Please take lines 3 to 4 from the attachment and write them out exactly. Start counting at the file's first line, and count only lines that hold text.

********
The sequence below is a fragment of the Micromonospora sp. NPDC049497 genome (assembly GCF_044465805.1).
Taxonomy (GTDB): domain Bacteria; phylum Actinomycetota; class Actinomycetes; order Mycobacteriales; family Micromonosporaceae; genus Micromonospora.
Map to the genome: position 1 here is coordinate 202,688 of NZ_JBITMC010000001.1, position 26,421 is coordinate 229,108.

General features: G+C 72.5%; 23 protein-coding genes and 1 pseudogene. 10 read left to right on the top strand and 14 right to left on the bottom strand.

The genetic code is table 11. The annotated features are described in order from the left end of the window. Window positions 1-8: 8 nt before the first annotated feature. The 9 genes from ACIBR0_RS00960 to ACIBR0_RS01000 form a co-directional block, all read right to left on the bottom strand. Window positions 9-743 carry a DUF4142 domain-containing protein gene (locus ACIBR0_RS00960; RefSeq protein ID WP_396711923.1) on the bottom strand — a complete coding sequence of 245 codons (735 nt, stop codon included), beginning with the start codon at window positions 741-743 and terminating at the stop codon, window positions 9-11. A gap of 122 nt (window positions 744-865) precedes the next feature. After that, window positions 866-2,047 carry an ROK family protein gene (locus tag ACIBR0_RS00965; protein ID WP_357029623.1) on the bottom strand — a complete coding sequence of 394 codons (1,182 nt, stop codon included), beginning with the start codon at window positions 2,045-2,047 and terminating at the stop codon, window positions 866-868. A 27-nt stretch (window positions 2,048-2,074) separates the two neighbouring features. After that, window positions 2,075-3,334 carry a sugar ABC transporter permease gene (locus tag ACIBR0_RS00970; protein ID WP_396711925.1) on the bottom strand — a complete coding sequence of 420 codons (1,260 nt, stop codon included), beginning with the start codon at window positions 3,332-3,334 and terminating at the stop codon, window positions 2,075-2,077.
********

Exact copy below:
Map to the genome: position 1 here is coordinate 202,688 of NZ_JBITMC010000001.1, position 26,421 is coordinate 229,108.

General features: G+C 72.5%; 23 protein-coding genes and 1 pseudogene. 10 read left to right on the top strand and 14 right to left on the bottom strand.